Western Bulldogs winger Lachie Hunter believes criticism of teammate Adam Treloar is short-sighted, after the Dogs recruit put in a quiet performance in their Semi-Final win over Brisbane.
The 28-year-old won only 10 disposals against the Lions, just two of which were kicks, and came under fire for his evident frustration on the field.
His teammates are confident he will bounce back in Saturday night's preliminary final against Port Adelaide, however.
“It was pretty harsh,” Hunter told SEN Breakfast on Friday morning.
“People can be quick to forget how good he was at the start of the year, how good he was in the first final.
“It probably wasn’t his best game on the weekend, Ads would know that, but he’s a bloody good player and we know what he can do.
“I’m sure we’ll see that first-hand this weekend.”
Treloar was influential in the Dogs’ Elimination Final win over Essendon, recording 28 possessions, five tackles and five inside 50s.
His poor performance in the Semi-Final was picked apart on Monday morning, however.
“I thought his body language was as poor as I’ve seen from a player in a final,” Kane Cornes told SEN Breakfast.
“I don’t know whether he’s cracked it because he’s playing forward, and he wants to be playing midfield, but he’s got a premiership to win here.”
Tim Watson believes the Dogs’ No. 1 may still be haunted by the syndesmosis injury he suffered in May, despite having returned to the team in Round 21.
“He lacks spark. He’s missed a lot of footy, and coming back for the first game can sometimes be easier than backing up and backing up,” Watson explained.
“(The Bulldogs) have to find the right button to push this week, because what they recruited him for is what they need him to produce this weekend.”
David King similarly speculated the former Giant and Magpie doesn’t feel prepared to deploy the dare and acceleration that made him one of the game’s premium inside-outside midfielders.
“I’m finding it really difficult to work out whether Adam Treloar’s two kick game is a result of where they’re playing him, or the fact he does not trust his body one bit,” he told SEN’s Whateley.
“He doesn’t look to me like he’s allowing himself to explode. Even when he’s around the footy, he’s going at 80 per cent.”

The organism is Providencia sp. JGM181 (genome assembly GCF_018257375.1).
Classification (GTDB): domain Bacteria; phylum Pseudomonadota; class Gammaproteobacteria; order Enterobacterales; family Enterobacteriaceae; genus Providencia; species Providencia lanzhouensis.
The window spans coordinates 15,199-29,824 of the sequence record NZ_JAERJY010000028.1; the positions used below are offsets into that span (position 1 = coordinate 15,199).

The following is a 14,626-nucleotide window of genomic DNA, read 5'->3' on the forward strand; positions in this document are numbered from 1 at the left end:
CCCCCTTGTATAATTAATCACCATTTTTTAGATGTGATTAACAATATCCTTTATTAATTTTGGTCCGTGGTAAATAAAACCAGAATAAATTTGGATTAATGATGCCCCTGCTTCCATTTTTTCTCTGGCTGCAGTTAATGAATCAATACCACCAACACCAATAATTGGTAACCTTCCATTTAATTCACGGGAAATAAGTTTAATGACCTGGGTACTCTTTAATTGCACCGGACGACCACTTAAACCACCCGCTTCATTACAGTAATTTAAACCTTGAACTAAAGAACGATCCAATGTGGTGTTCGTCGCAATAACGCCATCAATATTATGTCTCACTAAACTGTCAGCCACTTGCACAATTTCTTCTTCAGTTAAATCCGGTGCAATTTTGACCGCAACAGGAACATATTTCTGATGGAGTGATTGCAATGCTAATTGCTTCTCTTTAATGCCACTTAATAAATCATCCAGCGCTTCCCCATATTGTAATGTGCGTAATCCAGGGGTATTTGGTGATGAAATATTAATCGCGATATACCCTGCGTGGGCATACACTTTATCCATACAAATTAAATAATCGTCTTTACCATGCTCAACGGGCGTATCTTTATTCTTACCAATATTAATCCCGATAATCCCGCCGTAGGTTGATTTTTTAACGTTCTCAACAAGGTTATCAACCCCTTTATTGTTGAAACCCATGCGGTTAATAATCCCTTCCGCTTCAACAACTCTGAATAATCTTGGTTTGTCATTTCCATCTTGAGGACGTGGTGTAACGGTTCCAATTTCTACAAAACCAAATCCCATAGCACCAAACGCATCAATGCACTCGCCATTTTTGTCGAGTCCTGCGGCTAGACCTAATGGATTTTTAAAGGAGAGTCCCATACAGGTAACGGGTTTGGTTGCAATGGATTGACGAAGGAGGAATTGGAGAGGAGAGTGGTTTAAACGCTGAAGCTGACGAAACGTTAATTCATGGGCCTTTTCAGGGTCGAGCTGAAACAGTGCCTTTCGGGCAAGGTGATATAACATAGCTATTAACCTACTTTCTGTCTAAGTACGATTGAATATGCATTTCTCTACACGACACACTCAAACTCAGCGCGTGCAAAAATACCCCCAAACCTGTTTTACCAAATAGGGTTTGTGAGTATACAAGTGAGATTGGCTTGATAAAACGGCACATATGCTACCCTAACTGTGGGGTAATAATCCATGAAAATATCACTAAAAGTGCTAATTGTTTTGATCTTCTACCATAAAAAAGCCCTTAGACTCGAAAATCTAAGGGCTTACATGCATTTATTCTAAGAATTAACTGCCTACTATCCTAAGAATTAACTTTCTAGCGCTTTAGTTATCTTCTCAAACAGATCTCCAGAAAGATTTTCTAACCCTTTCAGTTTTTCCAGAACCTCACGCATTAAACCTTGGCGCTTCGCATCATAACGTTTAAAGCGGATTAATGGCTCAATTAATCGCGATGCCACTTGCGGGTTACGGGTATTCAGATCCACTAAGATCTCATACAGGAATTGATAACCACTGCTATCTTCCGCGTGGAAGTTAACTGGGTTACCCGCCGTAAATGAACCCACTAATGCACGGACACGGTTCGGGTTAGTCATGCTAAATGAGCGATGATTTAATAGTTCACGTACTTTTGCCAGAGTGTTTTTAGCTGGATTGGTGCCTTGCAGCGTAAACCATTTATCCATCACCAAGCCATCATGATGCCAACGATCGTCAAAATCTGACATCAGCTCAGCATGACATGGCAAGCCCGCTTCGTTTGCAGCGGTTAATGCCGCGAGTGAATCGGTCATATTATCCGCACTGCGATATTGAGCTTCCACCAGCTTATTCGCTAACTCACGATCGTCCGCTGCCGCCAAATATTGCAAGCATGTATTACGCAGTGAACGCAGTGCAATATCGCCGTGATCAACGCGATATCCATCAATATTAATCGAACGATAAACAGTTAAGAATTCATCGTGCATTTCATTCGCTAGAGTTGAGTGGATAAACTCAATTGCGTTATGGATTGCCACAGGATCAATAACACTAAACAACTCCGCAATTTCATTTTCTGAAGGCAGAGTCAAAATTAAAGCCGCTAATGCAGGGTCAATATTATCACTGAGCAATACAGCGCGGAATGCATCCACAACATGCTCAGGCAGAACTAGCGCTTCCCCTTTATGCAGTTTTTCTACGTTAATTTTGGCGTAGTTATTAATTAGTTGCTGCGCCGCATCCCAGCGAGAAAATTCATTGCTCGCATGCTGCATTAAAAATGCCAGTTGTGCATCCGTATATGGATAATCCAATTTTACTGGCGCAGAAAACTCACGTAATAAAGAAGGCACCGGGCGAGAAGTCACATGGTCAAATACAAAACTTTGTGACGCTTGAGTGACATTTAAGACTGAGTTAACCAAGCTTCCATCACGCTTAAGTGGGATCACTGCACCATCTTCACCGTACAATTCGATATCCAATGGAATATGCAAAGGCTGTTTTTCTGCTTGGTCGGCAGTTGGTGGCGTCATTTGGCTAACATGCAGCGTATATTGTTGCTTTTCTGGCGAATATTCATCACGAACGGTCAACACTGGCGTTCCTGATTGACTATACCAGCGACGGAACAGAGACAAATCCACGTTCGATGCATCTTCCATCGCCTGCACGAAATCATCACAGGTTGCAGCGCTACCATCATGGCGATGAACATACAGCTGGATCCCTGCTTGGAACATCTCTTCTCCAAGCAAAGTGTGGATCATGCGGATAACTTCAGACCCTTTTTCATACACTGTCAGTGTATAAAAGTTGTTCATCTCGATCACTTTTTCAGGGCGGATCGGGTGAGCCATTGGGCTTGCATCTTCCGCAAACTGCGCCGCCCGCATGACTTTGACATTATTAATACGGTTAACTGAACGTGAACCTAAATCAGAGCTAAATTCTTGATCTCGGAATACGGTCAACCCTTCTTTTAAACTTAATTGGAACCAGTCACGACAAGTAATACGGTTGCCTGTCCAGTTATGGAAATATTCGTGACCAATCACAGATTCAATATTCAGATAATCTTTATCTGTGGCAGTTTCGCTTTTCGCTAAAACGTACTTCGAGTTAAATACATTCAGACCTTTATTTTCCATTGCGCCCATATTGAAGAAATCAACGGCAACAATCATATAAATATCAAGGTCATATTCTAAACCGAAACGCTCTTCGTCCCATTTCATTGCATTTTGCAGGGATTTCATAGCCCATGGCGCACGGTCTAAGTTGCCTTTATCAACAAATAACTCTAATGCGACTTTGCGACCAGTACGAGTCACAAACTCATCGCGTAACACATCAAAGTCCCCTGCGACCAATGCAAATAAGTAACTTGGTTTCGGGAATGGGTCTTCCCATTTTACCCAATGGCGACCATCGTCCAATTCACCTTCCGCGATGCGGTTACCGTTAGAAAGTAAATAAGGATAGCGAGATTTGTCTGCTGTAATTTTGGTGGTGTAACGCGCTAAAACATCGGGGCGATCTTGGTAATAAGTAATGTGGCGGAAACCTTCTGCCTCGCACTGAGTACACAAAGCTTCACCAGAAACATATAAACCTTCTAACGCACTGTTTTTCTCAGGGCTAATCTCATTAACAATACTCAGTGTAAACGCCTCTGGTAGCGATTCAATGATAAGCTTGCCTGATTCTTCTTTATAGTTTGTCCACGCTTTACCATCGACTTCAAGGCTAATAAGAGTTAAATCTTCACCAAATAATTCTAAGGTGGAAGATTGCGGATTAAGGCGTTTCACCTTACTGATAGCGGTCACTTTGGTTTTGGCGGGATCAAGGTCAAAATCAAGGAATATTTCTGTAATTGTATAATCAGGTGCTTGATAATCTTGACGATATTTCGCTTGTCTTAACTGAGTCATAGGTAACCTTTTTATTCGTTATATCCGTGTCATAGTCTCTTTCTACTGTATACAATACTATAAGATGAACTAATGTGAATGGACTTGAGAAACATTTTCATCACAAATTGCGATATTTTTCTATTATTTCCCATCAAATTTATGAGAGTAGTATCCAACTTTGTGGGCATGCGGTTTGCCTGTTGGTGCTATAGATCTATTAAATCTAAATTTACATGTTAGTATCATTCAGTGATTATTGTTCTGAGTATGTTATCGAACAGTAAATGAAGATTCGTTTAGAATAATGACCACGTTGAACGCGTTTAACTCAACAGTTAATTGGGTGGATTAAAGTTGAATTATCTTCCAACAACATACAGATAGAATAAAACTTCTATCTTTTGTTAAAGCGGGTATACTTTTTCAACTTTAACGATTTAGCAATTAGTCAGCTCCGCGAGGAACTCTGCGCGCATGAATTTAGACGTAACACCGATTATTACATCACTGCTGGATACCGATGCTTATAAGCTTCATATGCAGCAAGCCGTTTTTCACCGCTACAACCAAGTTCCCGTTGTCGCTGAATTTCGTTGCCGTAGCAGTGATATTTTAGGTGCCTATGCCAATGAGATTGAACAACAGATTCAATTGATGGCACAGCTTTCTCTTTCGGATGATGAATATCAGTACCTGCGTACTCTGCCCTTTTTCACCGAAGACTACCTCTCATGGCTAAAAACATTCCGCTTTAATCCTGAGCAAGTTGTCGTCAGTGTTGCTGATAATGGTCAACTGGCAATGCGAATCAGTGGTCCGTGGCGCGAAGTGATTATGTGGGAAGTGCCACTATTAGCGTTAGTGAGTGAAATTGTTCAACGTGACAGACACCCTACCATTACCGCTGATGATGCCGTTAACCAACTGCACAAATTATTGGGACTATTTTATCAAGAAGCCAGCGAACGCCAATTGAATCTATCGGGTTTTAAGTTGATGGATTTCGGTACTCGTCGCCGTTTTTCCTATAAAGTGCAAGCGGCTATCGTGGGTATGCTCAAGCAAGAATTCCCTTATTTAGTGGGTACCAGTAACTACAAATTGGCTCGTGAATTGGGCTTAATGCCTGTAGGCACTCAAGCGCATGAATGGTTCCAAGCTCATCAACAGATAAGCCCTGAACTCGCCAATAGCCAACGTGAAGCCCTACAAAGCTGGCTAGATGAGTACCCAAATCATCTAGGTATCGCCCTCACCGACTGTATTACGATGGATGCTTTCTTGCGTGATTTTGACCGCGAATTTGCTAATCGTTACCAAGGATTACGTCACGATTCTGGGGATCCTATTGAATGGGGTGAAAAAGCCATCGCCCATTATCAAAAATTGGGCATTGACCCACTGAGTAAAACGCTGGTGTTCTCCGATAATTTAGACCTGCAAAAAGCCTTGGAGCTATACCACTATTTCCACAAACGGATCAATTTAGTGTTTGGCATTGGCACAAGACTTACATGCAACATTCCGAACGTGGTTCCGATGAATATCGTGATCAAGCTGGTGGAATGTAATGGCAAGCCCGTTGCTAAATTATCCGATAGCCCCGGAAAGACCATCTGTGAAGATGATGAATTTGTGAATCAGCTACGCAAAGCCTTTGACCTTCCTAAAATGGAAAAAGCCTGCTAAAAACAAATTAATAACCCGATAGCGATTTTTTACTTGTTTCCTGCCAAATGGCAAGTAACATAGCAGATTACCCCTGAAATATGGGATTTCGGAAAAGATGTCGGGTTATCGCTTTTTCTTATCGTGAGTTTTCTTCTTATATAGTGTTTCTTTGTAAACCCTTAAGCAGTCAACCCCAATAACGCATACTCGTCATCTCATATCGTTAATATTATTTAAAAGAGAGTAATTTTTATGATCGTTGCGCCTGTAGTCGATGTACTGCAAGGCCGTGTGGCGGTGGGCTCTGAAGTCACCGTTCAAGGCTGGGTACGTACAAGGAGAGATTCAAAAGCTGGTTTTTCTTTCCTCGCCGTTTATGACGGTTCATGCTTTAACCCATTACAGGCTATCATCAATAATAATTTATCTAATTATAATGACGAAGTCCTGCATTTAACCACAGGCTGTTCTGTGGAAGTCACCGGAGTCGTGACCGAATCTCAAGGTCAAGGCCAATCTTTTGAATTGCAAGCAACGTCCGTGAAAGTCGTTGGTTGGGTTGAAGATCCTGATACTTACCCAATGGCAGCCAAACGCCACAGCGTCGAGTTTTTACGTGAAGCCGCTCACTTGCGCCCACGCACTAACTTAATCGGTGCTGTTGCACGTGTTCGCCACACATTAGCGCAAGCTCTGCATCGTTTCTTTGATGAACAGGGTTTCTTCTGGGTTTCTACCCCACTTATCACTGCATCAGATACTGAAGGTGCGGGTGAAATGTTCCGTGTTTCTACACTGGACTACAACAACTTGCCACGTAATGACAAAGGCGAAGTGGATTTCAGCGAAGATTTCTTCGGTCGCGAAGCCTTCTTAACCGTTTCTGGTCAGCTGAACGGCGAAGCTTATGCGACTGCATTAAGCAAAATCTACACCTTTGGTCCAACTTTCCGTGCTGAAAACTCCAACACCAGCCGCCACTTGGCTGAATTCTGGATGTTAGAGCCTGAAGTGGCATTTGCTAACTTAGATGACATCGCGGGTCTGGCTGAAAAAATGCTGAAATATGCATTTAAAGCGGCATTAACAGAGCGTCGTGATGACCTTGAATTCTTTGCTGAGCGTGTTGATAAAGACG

Over the opening six rounds, before Stefan Martin and Josh Dunkley succumbed to injuries, Treloar averaged 26.6 disposals, 5.6 inside 50s, 4.3 tackles and four clearances.
“I haven’t seen him explode defensively to run someone down, I haven’t seen him explode with the footy in hand out of traffic, which we saw for the first six weeks,” King continued.
“That’s his trademark. If he doesn’t do that, he is a sub-par AFL player.
“He had 10 disposals. Two kicks, eight handballs. I don’t want him handballing, he’s a kicker. Two kicks is a disaster.
“He has to trust his body. I don’t think the trust is there.”
The most stinging criticism came from Herald Sun reporter Scott Gullan on Wednesday.
He wrote that Treloar had “provided ammunition to many at his former club,” despite the Magpies’ obligation to cover a third of his salary through to the end of 2025.
Gullan went on to declare he was “distracted, disinterested, confused, sad and helpless,” against the Lions, in spite of his 18 pressure acts and five tackles on the night.
It appears his courage in coming forth about his mental health struggles has been weaponised against him, and projected onto fluctuations in his form.
Veteran ruckman Martin is back for his eighth game of the season, and skipper Marcus Bontempelli may rest forward at times after pulling up sore from the Brisbane game.
Consequently, Treloar will have the opportunity to test his limits, channel his emotions in a positive way, and be a disruptor for the Dogs with a Grand Final berth on the line.
Saturday night's match, the first between the Bulldogs and the Power in a final, will bounce down at 7:40pm AEST at the Adelaide Oval.